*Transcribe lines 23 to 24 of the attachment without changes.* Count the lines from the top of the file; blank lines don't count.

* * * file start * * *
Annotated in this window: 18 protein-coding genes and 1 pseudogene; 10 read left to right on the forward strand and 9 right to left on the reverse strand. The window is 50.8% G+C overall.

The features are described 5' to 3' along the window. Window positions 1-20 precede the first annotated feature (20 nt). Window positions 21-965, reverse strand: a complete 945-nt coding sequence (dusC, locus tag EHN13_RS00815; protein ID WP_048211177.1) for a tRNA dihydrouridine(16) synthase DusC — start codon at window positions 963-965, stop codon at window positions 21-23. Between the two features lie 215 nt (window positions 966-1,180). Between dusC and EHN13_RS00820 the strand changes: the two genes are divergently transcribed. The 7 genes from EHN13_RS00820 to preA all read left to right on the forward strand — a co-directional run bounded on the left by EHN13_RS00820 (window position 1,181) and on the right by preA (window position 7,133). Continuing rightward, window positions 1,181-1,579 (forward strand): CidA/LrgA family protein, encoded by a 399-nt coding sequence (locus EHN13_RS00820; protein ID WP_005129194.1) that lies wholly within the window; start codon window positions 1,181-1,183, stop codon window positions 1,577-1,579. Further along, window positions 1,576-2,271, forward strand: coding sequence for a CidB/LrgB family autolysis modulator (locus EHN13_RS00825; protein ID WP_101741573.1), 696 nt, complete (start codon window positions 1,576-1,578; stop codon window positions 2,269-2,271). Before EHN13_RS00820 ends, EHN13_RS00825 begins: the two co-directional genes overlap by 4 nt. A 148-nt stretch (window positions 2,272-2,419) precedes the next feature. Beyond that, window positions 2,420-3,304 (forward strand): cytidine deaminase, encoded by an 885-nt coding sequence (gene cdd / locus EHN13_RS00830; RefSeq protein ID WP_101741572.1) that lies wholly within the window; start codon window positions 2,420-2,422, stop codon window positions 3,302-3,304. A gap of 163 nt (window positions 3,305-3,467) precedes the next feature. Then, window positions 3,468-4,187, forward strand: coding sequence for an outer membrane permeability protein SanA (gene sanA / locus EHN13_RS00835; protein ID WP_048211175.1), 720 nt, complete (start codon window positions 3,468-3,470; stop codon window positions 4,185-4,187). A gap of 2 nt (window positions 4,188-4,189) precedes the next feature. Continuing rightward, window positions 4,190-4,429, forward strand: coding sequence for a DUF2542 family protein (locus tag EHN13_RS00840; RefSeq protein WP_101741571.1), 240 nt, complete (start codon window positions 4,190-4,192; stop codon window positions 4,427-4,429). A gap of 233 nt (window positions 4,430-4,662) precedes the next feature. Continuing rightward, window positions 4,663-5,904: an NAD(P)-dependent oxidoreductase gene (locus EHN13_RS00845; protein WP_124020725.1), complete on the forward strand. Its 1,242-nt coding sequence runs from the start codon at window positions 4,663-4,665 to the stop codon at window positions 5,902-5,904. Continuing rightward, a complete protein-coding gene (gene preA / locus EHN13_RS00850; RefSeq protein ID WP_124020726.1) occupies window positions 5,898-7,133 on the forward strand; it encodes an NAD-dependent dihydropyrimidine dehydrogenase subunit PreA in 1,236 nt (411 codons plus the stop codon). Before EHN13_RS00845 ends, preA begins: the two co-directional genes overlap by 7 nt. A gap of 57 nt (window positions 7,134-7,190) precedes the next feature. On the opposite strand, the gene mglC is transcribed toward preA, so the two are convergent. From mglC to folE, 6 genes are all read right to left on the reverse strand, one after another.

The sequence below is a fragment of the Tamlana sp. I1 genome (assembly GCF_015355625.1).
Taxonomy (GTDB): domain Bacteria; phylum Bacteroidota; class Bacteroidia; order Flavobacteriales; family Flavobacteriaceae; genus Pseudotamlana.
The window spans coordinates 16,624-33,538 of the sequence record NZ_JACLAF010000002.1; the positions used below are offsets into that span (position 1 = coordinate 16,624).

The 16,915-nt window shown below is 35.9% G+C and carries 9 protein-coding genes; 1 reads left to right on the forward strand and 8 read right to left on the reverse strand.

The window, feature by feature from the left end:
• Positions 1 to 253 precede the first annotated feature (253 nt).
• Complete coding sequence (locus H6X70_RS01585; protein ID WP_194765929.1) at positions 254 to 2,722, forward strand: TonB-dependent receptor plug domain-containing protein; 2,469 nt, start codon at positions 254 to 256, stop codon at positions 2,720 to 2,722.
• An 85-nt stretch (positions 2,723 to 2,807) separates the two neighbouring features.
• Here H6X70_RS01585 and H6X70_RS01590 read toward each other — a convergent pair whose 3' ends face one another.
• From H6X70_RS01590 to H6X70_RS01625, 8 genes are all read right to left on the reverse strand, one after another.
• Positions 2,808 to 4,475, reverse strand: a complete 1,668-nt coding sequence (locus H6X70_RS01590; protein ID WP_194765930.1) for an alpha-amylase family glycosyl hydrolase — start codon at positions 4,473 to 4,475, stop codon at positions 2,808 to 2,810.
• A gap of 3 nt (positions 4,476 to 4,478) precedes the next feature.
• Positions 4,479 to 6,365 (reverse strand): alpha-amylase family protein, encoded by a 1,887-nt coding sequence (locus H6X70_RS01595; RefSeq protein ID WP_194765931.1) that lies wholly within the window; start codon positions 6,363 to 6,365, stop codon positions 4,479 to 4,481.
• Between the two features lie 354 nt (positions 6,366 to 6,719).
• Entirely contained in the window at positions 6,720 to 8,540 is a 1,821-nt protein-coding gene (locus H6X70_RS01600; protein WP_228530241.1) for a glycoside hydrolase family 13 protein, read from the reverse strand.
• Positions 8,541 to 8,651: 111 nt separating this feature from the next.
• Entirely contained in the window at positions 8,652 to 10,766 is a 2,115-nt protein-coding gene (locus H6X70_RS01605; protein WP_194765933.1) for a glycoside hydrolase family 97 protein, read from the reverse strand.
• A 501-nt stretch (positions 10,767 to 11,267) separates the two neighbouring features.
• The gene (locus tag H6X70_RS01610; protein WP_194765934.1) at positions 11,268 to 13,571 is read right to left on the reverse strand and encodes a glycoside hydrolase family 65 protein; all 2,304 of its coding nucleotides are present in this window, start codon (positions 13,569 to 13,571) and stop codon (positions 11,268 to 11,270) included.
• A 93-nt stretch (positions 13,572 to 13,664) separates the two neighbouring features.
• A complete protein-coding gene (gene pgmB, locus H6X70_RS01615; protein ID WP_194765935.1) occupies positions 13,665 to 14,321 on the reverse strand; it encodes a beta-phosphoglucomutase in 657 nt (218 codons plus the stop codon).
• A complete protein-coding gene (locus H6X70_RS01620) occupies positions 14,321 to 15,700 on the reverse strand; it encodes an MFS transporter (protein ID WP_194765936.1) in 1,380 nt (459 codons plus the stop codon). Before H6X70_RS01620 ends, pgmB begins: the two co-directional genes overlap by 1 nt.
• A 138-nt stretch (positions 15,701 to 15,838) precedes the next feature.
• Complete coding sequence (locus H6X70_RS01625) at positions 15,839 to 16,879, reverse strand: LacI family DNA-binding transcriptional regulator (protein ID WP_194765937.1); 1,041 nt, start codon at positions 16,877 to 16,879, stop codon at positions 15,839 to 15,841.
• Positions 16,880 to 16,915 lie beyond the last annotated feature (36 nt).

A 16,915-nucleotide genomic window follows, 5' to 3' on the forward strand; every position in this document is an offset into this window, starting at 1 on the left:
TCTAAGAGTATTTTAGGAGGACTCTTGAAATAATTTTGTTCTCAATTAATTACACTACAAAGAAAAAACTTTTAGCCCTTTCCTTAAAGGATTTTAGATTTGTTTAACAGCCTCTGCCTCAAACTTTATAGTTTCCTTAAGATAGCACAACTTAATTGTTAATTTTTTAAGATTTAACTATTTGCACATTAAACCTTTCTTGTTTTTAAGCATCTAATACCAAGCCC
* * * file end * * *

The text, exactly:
• A complete protein-coding gene (gene pgmB, locus H6X70_RS01615; protein ID WP_194765935.1) occupies positions 13,665 to 14,321 on the reverse strand; it encodes a beta-phosphoglucomutase in 657 nt (218 codons plus the stop codon).
• A complete protein-coding gene (locus H6X70_RS01620) occupies positions 14,321 to 15,700 on the reverse strand; it encodes an MFS transporter (protein ID WP_194765936.1) in 1,380 nt (459 codons plus the stop codon). Before H6X70_RS01620 ends, pgmB begins: the two co-directional genes overlap by 1 nt.